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Surprising reversal by Supreme Court leaves slain reporter's family seeking justice

(CPJ/IFEX) - The following is a 30 May 2007 CPJ press release:

A Mayor and Murder

A CPJ Special Report: In Peru, a surprising reversal by the Supreme Court leaves a slain reporter's family seeking justice.

New York, May 30, 2007 - The widow of murdered radio commentator Antonio de la
Torre Echeandía is pursuing a difficult and risky road to justice after the Peruvian Supreme Court overturned the conviction of a local mayor and four others in the 2004 slaying, the Committee to Protect Journalists recounts in a new report, "A Mayor and a Murder." ( http://cpj.org/Briefings/2007/DA_spring_07/Mayor/mayor.html )

Dina Ramírez Ramírez's husband died after being stabbed 10 times on a street in Yungay, a small town in the western province of Áncash. After a police investigation and trial that stretched out over two years, a Superior Court panel convicted local Mayor Amaro León León and four others of plotting and carrying out his murder. The judges deemed that the motive - silencing de la Torre, a constant critic of the mayor - was supported by a well-documented history of animosity between the two and a series of previous attacks against the journalist and his family.

But the Supreme Court, Peru's highest judicial body, freed the defendants and overturned the verdict in a controversial 2006 decision. Ramírez told CPJ that she and her family began receiving menacing notes and phone calls shortly after the defendants' release.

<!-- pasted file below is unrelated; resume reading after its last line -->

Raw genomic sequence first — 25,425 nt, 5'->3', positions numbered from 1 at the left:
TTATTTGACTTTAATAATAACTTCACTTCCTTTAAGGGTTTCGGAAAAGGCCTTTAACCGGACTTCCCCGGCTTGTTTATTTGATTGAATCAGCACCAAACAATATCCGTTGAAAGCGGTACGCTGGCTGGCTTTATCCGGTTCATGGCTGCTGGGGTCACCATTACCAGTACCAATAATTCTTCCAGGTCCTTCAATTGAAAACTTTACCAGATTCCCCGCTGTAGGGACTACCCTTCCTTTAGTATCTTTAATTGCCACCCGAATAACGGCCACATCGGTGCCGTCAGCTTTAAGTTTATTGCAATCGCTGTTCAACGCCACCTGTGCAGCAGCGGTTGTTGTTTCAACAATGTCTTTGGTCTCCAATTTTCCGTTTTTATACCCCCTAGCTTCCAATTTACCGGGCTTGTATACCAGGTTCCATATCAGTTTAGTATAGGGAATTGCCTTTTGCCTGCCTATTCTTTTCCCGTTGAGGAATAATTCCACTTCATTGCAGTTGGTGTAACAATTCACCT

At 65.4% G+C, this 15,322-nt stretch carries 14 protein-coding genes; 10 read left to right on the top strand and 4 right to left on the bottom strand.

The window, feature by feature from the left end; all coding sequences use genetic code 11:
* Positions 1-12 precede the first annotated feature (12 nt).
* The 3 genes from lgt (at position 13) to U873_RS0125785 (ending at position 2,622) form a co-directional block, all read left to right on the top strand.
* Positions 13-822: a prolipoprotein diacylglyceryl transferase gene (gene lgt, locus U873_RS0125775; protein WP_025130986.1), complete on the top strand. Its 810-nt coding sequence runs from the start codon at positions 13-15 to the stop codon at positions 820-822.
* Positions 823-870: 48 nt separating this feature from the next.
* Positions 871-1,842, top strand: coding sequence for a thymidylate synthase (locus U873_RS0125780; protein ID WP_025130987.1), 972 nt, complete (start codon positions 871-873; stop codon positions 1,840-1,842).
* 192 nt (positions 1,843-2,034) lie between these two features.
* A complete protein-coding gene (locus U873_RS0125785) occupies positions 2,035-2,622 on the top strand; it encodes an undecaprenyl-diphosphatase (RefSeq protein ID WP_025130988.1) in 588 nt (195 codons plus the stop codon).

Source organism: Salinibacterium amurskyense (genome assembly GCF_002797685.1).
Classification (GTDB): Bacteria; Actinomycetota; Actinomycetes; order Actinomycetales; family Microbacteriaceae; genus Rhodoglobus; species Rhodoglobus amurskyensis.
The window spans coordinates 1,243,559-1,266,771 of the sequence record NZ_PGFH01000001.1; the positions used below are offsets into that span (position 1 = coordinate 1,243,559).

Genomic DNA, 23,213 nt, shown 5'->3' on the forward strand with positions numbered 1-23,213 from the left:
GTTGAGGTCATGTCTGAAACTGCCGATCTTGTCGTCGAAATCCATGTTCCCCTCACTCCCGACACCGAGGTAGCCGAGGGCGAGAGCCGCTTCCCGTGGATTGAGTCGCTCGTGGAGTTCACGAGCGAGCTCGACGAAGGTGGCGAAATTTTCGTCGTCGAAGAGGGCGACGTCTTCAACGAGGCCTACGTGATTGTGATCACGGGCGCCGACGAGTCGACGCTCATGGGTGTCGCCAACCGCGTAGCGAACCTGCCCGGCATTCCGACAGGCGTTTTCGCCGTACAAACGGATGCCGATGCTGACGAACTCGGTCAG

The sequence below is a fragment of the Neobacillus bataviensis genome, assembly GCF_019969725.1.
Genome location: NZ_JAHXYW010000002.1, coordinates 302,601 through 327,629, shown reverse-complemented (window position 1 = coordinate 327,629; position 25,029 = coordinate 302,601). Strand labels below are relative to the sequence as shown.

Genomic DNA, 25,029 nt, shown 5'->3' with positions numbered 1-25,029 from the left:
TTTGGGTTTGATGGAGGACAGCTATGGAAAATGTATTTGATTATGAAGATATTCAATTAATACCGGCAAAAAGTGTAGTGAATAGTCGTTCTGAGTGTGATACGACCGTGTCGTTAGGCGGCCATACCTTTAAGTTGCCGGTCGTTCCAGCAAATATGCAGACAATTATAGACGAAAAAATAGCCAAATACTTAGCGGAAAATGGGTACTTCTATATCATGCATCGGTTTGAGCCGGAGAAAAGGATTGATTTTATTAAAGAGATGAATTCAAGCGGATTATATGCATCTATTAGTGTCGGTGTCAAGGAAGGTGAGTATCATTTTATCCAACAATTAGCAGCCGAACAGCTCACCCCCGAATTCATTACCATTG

Ramírez and the local press freedom group, Instituto Prensa y Sociedad (IPYS) are now pursuing a complaint with the Washington-based Inter-American Commission on Human Rights, alleging that the Peruvian government violated the rights of de la Torre and his family by allowing threats, harassment, and ultimately murder to go unpunished.

Since 2004, CPJ has documented a rising incidence of threats and attacks against provincial reporters in Peru. "For many Peruvian journalists, then, the outcome of the de la Torre case has great significance," writes the author, María Salazar, CPJ's Americas program researcher.

The report is available online ( http://cpj.org/Briefings/2007/DA_spring_07/Mayor/mayor.html ) and will appear in the coming edition of CPJ's magazine Dangerous Assignments.

CPJ is a New York-based, independent, nonprofit organization that works to safeguard press freedom around the world.

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